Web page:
BY SHARON MARTIN
Sales tax. Fees. Property tax. Income tax. Every person in this country pays taxes, even visitors and undocumented workers. In return, we expect certain things – safe roads, clean water, firefighters with working equipment.
The deficit hawks get loud and mean when working people need housing subsidies or help buying food. They positively screech when someone mentions universal healthcare, never mind that it would save all of us money. Public education? Let private companies come in and make a profit, no guarantees.
But where are the hawks when we cut taxes on high earners and corporations? Mostly silent.
Tax isn’t a dirty word.
Taxes are money citizens throw into the bucket to fund the things we need. We don’t give away our money; we pool it.
If you don’t want to be part of the pool, OK. You can hire tutors for your kids, pay a toll to drive on county roads, and put out your own fires.
Not what you had in mind?
What do you want your taxes to provide?
Which would you rather fund: food allowance for hungry kids or a subsidy for General Electric? How do you feel about supporting job training and community college for every student? How about subsidizing for-profit prisons?
Even the poorest among us pays taxes.
In Oklahoma, the homeless guy who scrounges $20 for Vienna sausages and canned spaghetti will spend about $2 of that $20 on sales tax. That’s 10% of his entire fortune, a higher percentage than some corporations pay. Shouldn’t he have a voice?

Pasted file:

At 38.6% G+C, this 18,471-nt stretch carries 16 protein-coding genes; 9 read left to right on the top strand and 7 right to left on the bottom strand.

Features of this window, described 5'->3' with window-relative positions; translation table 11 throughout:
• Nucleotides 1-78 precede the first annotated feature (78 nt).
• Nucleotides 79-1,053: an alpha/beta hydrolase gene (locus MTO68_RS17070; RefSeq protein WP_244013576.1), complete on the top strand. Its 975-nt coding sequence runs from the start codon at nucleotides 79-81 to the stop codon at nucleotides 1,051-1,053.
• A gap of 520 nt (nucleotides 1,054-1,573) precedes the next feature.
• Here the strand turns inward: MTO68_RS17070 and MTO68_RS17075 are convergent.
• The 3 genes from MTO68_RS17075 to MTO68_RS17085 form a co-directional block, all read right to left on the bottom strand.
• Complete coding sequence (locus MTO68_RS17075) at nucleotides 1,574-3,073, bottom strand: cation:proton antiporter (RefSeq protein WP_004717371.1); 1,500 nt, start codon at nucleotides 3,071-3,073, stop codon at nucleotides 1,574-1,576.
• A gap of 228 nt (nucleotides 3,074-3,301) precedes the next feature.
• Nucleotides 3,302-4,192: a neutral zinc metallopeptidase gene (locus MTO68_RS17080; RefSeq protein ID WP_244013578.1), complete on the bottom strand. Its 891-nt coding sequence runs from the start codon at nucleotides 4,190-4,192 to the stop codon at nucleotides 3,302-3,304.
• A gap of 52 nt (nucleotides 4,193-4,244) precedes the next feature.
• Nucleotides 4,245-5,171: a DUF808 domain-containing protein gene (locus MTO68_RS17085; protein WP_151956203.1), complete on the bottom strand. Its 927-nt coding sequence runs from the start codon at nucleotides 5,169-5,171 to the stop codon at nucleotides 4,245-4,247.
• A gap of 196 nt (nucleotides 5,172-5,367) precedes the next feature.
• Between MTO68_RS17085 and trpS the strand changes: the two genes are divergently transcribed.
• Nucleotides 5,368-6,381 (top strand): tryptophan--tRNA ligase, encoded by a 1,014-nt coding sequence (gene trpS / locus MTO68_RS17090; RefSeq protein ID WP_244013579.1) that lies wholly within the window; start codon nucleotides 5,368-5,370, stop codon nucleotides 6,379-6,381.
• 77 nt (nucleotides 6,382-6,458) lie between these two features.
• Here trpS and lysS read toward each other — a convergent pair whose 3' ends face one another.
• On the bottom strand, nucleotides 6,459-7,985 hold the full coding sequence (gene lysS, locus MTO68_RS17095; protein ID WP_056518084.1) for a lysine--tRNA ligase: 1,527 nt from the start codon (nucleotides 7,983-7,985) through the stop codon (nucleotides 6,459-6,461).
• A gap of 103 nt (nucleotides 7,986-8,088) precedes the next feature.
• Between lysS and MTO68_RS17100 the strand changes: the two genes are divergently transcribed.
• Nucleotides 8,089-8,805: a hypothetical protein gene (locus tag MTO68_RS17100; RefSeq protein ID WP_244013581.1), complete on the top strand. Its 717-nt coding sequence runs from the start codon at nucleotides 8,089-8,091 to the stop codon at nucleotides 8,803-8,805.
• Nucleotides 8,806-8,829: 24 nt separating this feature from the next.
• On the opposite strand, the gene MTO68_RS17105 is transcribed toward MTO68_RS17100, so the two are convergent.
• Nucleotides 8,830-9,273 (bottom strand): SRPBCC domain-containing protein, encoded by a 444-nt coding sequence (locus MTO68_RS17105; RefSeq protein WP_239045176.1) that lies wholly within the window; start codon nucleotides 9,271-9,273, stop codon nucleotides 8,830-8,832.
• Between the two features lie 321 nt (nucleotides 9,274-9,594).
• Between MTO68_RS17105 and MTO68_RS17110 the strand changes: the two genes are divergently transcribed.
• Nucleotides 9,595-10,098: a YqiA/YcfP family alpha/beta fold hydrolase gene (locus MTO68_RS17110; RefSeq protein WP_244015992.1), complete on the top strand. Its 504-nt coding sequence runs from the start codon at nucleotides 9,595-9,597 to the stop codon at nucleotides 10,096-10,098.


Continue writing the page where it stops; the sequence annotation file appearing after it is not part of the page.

There are American companies that get more back in subsidies than they pay in taxes. That means they aren’t helping pay for roads and bridges over which their goods travel. They aren’t paying for public schools that train the next generation of workers.
When we all throw a few bucks into the hat and send a buddy out for pizza and Pepsi, we expect to get our fair share. We should expect no less for our tax dollars.
Politicians exchange tax breaks for campaign donations. Those of us with no money to spend on our own personal legislator are left without much of a voice. But we can vote.
Our vote is our voice.
It’s up to us to hold deficit hawks accountable to the taxpayers. All taxpayers. The widow’s mite is worth as much as a billionaire’s millions.
Tell legislators what you want your tax dollars to cover and hold them to it. And let them know they can’t fulfill their promises if everyone doesn’t pay their fair share.
– Sharon Martin lives in Oilton, OK and is a regular contributor to The Oklahoma Observer. Her latest book, Not A Prodigal, is available through Barnes and Noble. Her recent children’s book, Froggy Bottom Blues, can be purchased in hardcover or paperback from Doodle and Peck Publishing. It also is available in paperback from Amazon.